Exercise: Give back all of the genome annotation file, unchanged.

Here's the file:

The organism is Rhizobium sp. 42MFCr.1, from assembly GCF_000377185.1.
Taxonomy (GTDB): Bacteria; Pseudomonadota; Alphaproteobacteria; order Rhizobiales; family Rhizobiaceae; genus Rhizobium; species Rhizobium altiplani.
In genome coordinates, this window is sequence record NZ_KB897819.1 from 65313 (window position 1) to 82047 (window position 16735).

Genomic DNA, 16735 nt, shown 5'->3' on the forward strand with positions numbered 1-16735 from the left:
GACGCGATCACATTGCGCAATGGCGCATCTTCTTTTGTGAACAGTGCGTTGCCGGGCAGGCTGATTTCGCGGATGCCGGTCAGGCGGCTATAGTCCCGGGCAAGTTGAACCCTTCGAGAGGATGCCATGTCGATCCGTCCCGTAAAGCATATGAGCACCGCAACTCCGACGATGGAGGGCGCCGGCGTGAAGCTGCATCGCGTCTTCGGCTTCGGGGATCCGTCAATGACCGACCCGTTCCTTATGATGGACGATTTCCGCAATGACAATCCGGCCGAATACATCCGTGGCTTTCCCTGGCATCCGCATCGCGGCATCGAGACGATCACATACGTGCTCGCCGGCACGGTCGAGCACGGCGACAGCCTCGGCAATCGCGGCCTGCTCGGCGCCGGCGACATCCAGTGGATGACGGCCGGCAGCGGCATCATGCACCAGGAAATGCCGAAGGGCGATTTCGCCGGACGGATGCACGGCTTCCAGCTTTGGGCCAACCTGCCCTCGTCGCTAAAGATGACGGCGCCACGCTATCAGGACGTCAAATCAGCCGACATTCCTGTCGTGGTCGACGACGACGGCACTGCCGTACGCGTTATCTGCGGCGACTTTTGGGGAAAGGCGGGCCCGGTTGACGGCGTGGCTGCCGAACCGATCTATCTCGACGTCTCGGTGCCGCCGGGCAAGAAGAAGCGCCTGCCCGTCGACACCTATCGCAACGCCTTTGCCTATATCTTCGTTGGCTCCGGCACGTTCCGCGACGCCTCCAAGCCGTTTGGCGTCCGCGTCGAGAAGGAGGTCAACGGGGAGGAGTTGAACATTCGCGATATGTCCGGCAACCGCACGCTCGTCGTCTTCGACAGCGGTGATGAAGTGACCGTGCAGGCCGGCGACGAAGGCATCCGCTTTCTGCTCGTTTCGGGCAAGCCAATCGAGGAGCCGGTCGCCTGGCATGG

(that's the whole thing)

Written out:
The organism is Rhizobium sp. 42MFCr.1, from assembly GCF_000377185.1.
Taxonomy (GTDB): Bacteria; Pseudomonadota; Alphaproteobacteria; order Rhizobiales; family Rhizobiaceae; genus Rhizobium; species Rhizobium altiplani.
In genome coordinates, this window is sequence record NZ_KB897819.1 from 65313 (window position 1) to 82047 (window position 16735).

Genomic DNA, 16735 nt, shown 5'->3' on the forward strand with positions numbered 1-16735 from the left:
GACGCGATCACATTGCGCAATGGCGCATCTTCTTTTGTGAACAGTGCGTTGCCGGGCAGGCTGATTTCGCGGATGCCGGTCAGGCGGCTATAGTCCCGGGCAAGTTGAACCCTTCGAGAGGATGCCATGTCGATCCGTCCCGTAAAGCATATGAGCACCGCAACTCCGACGATGGAGGGCGCCGGCGTGAAGCTGCATCGCGTCTTCGGCTTCGGGGATCCGTCAATGACCGACCCGTTCCTTATGATGGACGATTTCCGCAATGACAATCCGGCCGAATACATCCGTGGCTTTCCCTGGCATCCGCATCGCGGCATCGAGACGATCACATACGTGCTCGCCGGCACGGTCGAGCACGGCGACAGCCTCGGCAATCGCGGCCTGCTCGGCGCCGGCGACATCCAGTGGATGACGGCCGGCAGCGGCATCATGCACCAGGAAATGCCGAAGGGCGATTTCGCCGGACGGATGCACGGCTTCCAGCTTTGGGCCAACCTGCCCTCGTCGCTAAAGATGACGGCGCCACGCTATCAGGACGTCAAATCAGCCGACATTCCTGTCGTGGTCGACGACGACGGCACTGCCGTACGCGTTATCTGCGGCGACTTTTGGGGAAAGGCGGGCCCGGTTGACGGCGTGGCTGCCGAACCGATCTATCTCGACGTCTCGGTGCCGCCGGGCAAGAAGAAGCGCCTGCCCGTCGACACCTATCGCAACGCCTTTGCCTATATCTTCGTTGGCTCCGGCACGTTCCGCGACGCCTCCAAGCCGTTTGGCGTCCGCGTCGAGAAGGAGGTCAACGGGGAGGAGTTGAACATTCGCGATATGTCCGGCAACCGCACGCTCGTCGTCTTCGACAGCGGTGATGAAGTGACCGTGCAGGCCGGCGACGAAGGCATCCGCTTTCTGCTCGTTTCGGGCAAGCCAATCGAGGAGCCGGTCGCCTGGCATGG